But the story gets even crazier. This wasn’t a one-time occurrence, this wasn’t a fluke case where the lady tarantula was disgruntled or the lover-spiders had some kind of messed-up past, no, this is a very common occurrence! After sex, female tarantulas try to bite off the male tarantula’s head!

You would think that eventually the male tarantulas would figure out not to have sex at all. You would think they would turn celibate. Or maybe gay.

You would think that the male tarantulas would sit around the web and say, “Hey, uh… I used to have this buddy named Bill, but, uh, he’s dead now because his head got chomped off. Yeah, right after he had sex with this other tarantula lady, the lady just bit his head off. Maybe we should stop having sex, because, if we have sex, we’ll get our heads chopped off. Just a thought.”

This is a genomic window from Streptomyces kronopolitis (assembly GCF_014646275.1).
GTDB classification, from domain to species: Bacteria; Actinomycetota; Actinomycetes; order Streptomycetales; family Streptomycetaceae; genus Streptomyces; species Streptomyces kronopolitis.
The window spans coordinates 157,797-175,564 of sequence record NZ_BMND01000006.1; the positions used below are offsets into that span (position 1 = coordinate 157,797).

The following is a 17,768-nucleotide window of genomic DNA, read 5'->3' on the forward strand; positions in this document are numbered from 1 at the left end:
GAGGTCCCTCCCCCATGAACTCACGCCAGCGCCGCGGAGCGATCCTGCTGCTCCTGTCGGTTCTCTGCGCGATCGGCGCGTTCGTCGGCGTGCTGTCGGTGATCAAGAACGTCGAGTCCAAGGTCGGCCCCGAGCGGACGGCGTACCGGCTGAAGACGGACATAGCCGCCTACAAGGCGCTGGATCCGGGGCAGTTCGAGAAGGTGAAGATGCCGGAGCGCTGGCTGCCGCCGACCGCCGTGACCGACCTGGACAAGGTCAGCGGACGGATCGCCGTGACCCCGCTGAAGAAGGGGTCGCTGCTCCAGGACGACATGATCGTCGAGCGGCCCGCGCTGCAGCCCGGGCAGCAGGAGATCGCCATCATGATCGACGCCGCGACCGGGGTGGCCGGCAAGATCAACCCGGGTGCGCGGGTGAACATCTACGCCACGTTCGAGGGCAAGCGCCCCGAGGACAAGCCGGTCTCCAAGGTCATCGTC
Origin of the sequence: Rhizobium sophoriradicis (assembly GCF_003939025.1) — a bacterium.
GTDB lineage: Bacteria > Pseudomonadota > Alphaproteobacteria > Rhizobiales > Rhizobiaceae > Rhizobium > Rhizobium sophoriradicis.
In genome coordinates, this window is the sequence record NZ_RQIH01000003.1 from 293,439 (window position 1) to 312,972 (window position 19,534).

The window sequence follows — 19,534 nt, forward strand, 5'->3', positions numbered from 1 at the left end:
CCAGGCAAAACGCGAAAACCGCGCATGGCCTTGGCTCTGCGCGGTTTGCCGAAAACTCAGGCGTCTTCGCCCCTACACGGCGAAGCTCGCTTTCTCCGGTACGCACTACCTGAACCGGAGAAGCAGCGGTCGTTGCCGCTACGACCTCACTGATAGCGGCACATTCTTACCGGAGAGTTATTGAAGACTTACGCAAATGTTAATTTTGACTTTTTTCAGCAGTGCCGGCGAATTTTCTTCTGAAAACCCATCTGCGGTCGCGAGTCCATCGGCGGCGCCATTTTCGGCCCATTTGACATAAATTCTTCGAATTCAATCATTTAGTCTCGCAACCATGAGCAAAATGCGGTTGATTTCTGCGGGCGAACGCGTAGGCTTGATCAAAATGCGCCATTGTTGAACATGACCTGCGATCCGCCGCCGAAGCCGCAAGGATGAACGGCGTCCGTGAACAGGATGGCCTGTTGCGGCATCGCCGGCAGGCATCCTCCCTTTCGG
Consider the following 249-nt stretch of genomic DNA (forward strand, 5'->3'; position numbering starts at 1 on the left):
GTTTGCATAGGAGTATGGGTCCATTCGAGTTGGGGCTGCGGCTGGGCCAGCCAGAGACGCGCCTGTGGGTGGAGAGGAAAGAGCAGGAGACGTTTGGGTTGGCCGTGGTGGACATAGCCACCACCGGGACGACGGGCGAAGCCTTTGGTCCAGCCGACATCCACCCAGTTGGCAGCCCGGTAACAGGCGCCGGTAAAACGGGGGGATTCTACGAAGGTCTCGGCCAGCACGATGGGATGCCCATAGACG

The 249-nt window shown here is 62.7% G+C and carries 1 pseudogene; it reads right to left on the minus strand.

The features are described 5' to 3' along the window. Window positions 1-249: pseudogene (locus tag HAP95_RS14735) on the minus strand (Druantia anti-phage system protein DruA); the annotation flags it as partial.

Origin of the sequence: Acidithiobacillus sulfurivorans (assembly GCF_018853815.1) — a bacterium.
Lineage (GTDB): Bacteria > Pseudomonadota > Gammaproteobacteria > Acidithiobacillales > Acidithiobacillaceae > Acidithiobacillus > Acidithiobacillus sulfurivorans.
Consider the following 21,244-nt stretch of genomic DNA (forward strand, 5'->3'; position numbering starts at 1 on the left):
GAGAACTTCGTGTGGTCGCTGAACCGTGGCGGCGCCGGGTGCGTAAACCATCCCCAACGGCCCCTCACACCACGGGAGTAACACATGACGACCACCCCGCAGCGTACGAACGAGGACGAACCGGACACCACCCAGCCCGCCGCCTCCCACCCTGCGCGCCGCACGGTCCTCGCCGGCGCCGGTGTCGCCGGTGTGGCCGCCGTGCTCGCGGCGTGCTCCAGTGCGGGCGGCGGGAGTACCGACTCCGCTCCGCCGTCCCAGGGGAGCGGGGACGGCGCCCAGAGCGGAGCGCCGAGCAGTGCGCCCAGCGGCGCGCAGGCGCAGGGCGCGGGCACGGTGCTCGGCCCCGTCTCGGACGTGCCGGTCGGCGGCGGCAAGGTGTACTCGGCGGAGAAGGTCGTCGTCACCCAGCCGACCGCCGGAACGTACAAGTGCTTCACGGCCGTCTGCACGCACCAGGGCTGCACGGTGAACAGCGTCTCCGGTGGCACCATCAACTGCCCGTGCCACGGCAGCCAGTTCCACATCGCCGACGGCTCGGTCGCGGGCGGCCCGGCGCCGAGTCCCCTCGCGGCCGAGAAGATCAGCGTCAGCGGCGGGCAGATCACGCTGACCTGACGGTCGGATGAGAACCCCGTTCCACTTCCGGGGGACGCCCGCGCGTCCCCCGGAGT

But, no, the male tarantulas don’t seem to communicate with each other about these things, they just keep going back for more. It’s like there’s this instinctual drive in them, a biological urge to have sex and reproduce, and maybe they even know what’s coming after the honeymoon recreational activities are over, maybe the male tarantulas know that right after they copulate, the lady they once found so attractive turns into a wicked beast, reveals her fangs, and chomps off their heads, but the male tarantulas, you know, bless their hearts, they just can’t help it.

The males know they’ll only end up getting hurt, but they keep going back for more. Tarantulas are kind of like humans sometimes.

But of course it’s silly to project human emotions onto tarantulas. They’re animals, and we’re humans. They don’t have brains like we have brains. In the words of Kurt Cobain, “It’s OK to eat fish, cuz they don’t have any feelings.”

Linguistics Response Paper

Dear Readers,